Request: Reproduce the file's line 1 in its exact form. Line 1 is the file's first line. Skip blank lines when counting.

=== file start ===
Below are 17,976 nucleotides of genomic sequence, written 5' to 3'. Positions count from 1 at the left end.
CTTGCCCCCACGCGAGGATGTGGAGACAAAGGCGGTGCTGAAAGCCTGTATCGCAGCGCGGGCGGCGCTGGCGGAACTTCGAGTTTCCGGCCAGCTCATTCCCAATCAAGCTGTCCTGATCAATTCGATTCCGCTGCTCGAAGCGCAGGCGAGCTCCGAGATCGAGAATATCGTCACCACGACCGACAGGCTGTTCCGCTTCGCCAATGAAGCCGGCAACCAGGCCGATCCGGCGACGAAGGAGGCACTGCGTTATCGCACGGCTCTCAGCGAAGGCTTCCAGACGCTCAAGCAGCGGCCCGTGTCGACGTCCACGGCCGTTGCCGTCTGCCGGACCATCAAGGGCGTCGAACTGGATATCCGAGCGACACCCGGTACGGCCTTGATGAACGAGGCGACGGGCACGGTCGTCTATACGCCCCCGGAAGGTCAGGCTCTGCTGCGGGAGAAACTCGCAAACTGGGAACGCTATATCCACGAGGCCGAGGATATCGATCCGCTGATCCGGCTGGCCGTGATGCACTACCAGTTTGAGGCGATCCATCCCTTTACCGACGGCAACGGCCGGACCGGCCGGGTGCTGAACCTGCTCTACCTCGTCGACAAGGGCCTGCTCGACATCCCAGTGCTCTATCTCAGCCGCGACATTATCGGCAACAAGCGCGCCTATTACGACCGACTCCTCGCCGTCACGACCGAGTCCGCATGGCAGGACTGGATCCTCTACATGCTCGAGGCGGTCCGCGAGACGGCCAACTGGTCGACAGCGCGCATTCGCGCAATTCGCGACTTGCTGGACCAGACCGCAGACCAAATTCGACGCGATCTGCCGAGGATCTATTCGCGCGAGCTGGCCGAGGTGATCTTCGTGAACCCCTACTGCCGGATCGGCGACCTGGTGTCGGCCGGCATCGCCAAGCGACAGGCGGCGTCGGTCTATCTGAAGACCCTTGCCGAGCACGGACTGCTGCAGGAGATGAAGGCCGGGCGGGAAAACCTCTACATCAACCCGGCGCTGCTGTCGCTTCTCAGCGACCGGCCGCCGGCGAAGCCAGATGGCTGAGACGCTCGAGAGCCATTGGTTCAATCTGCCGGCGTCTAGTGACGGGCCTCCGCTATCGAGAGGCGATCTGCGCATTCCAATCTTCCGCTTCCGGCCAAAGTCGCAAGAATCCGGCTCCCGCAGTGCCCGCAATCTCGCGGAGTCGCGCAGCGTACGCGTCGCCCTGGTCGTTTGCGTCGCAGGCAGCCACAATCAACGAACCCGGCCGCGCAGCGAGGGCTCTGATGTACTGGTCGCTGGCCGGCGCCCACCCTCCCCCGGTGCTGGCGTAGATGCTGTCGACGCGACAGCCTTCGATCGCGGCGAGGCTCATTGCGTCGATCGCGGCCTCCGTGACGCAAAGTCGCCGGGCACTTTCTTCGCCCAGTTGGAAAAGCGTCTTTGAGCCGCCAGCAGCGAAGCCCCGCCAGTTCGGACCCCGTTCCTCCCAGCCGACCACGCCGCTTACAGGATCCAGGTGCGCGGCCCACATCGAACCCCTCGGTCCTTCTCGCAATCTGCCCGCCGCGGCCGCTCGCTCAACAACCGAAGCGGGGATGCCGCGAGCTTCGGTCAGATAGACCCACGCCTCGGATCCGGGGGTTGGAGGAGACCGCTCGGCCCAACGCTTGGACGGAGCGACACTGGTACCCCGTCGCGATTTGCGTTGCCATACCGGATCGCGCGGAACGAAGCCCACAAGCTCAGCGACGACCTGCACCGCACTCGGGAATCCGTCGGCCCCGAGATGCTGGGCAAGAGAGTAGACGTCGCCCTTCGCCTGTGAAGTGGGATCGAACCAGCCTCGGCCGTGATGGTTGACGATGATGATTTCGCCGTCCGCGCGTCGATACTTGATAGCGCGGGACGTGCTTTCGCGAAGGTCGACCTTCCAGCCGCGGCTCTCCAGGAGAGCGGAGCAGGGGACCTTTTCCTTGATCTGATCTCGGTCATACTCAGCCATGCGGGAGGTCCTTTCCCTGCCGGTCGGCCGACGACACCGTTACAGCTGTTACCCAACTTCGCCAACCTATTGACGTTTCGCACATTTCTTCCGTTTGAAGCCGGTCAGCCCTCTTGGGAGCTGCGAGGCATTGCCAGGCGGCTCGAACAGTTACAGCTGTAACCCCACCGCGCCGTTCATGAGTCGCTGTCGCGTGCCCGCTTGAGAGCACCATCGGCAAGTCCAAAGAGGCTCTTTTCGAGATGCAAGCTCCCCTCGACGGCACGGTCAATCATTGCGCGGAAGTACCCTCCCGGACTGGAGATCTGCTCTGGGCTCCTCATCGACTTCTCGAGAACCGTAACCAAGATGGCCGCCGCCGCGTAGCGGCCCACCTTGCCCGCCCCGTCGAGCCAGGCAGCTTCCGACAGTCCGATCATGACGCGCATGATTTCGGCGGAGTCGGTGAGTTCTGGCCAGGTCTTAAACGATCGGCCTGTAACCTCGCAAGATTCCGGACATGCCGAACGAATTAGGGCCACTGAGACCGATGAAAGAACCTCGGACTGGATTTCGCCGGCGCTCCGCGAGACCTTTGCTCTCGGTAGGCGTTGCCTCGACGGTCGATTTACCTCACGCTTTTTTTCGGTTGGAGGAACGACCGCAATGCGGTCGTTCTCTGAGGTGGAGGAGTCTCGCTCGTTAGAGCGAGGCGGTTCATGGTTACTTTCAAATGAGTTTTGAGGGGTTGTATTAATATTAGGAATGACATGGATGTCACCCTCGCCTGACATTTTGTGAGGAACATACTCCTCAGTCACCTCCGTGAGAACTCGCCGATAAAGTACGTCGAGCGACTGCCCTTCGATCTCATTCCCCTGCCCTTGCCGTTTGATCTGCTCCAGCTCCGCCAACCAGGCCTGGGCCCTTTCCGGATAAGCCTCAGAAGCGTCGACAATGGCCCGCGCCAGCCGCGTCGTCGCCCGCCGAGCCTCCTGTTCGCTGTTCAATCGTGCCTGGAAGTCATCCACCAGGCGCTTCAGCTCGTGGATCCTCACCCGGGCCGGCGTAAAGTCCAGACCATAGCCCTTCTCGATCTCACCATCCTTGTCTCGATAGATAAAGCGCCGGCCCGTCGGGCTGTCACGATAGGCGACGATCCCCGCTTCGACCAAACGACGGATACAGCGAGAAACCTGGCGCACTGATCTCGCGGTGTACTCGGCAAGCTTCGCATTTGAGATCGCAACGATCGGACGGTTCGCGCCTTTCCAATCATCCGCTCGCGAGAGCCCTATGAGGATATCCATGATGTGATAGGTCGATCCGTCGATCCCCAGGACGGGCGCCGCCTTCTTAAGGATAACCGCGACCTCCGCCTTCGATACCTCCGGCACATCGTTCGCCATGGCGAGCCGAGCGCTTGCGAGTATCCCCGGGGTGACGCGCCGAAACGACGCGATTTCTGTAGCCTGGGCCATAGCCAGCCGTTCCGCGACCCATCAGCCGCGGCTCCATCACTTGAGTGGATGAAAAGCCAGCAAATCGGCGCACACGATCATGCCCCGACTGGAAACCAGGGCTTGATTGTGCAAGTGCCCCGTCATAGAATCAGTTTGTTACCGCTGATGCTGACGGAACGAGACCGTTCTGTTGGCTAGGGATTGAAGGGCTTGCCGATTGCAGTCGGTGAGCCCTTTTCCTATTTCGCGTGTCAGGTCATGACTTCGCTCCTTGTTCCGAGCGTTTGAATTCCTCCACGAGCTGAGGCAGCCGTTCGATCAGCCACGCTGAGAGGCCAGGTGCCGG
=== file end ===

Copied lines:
Below are 17,976 nucleotides of genomic sequence, written 5' to 3'. Positions count from 1 at the left end.